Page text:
Paintings, ridiculous and sublime

The art world is such a strange place.

Artist ‘astounded’ to see his Trump painting hung in the White House
Thomas knew Trump had received the painting as a gift – from a Republican congressman who was already a fan of the artist – because the president had recently called to congratulate him. But he only found out the painting had been hung in the White House – close to the Oval Office – when it popped up as a backdrop during a TV interview broadcast on Sunday evening.

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We’re ‘astounded’ too – why would anyone paint such a horrible thing, even with its incredibly subtle feminist message? Where are the Old Masters when you need them?

Ah, here’s one. I think. Remember that incredibly expensive Da Vinci painting I mentioned earlier, the one with its own instagram account? Well, it looks a little different now to when it was sold for nearly half a billion dollars.

The Da Vinci mystery: why is his $450m masterpiece really being kept under wraps?
It was Martin Clayton, curator of Leonardo’s drawings at the Royal Library in Windsor Castle, who suggested I check out Campbell’s post and drew my attention to the startling differences between the painting after it was cleaned and its appearance now. “Photographs seem to show that, before it was touched up, it was all Leonardo,” he says. “They show the painting mid-restoration – and it looks as if the subsequent retouching has obscured the quality of the face.” Clayton is not questioning the painting’s authenticity. He’s suggesting that a very pure Leonardo has been partly “obscured”.

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This is how it was described in 2011. Not too flatteringly.

Leonardo da Vinci at the National Gallery – the greatest show of the year?
For a long time it was assumed that Leonardo had painted a Saviour of the World, or Salvator Mundi, but that the painting was lost, and all that survived were later engravings and dubious copies, including the newly restored head of Christ here. New research published this summer has now identified this as an authentic Leonardo. Or at least some of it. Maybe. What a difficult painting this is to like, let alone to be affected by. Jesus has the glazed look of someone stoned. You can imagine the raised fingers holding a spliff. Once imagined, the image won’t go away.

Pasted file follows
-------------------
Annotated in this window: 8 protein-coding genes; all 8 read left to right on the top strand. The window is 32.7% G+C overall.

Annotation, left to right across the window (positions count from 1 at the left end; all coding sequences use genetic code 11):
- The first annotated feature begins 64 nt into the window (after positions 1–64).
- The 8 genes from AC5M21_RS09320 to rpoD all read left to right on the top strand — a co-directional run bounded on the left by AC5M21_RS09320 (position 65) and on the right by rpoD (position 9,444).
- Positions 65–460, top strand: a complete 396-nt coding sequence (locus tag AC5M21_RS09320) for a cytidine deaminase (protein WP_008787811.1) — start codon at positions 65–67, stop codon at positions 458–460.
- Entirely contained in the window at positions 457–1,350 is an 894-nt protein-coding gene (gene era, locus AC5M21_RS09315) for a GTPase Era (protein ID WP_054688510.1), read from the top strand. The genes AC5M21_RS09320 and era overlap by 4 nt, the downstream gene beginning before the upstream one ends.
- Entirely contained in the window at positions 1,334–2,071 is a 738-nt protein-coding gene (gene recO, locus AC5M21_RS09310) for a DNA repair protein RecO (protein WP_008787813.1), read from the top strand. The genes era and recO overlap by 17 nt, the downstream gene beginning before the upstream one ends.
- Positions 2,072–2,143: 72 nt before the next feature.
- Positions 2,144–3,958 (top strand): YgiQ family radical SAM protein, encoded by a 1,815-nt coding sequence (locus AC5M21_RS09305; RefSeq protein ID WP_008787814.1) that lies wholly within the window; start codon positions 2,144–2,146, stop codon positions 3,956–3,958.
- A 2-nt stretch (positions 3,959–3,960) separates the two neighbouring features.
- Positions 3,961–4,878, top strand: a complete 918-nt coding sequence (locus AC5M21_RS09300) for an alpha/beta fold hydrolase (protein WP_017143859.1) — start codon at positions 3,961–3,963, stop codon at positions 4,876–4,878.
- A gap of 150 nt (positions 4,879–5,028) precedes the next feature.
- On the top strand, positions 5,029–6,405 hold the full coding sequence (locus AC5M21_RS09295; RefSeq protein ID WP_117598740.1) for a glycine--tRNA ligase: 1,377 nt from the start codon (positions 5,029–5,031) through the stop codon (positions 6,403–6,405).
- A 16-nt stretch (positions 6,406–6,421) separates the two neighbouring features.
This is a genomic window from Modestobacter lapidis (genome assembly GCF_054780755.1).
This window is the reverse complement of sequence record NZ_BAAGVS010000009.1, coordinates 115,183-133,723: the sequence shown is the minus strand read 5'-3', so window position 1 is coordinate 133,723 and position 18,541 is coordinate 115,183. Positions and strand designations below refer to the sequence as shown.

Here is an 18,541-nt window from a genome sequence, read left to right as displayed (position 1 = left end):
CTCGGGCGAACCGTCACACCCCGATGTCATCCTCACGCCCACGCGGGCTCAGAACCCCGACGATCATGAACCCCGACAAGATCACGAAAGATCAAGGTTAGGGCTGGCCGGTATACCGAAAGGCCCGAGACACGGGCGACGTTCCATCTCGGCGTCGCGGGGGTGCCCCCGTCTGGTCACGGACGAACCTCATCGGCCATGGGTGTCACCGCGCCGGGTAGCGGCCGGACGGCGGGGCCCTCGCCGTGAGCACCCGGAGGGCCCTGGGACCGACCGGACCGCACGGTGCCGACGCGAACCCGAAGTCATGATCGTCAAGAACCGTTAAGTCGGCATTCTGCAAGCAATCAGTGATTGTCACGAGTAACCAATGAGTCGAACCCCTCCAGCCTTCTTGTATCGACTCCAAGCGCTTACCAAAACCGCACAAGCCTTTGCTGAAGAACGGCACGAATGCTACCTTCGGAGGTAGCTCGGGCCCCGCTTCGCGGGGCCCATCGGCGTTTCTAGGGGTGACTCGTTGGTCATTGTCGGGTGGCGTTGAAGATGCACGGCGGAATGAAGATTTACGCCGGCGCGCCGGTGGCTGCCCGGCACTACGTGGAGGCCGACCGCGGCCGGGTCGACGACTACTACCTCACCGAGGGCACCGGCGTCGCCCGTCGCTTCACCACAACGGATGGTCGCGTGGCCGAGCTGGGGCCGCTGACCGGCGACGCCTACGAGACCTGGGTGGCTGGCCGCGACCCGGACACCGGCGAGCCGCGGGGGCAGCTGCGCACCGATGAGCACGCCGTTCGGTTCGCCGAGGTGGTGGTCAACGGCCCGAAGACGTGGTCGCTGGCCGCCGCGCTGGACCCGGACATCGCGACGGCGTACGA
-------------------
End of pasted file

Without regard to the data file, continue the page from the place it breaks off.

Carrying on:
That Guardian article links to this one from the Mail.

Leonardo Da Vinci: Is long-lost £120m Salvator Mundi painting authentic?
A person close to the Metropolitan Museum of Art in New York who asked not to be identified said: ‘The painting was forgotten for years. When it turned up at auction, Simon thought it was worth taking a gamble. It had been heavily overpainted, which makes it look like a copy. It was a wreck, dark and gloomy. It had been cleaned many times in the past by people who didn’t know better. Once a restorer put artificial resin on it, which had turned grey and had to be removed painstakingly. When they took off the overpaint, what was revealed was the original paint. You saw incredibly delicate painting. All agree it was painted by Leonardo.’

I hate linking to the Mail, but I felt I must because of these two images on that article. What a journey that painting’s been on.

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Author: Terry Madeley

I work with student data and enjoy reading about art and design, data, education and technology.

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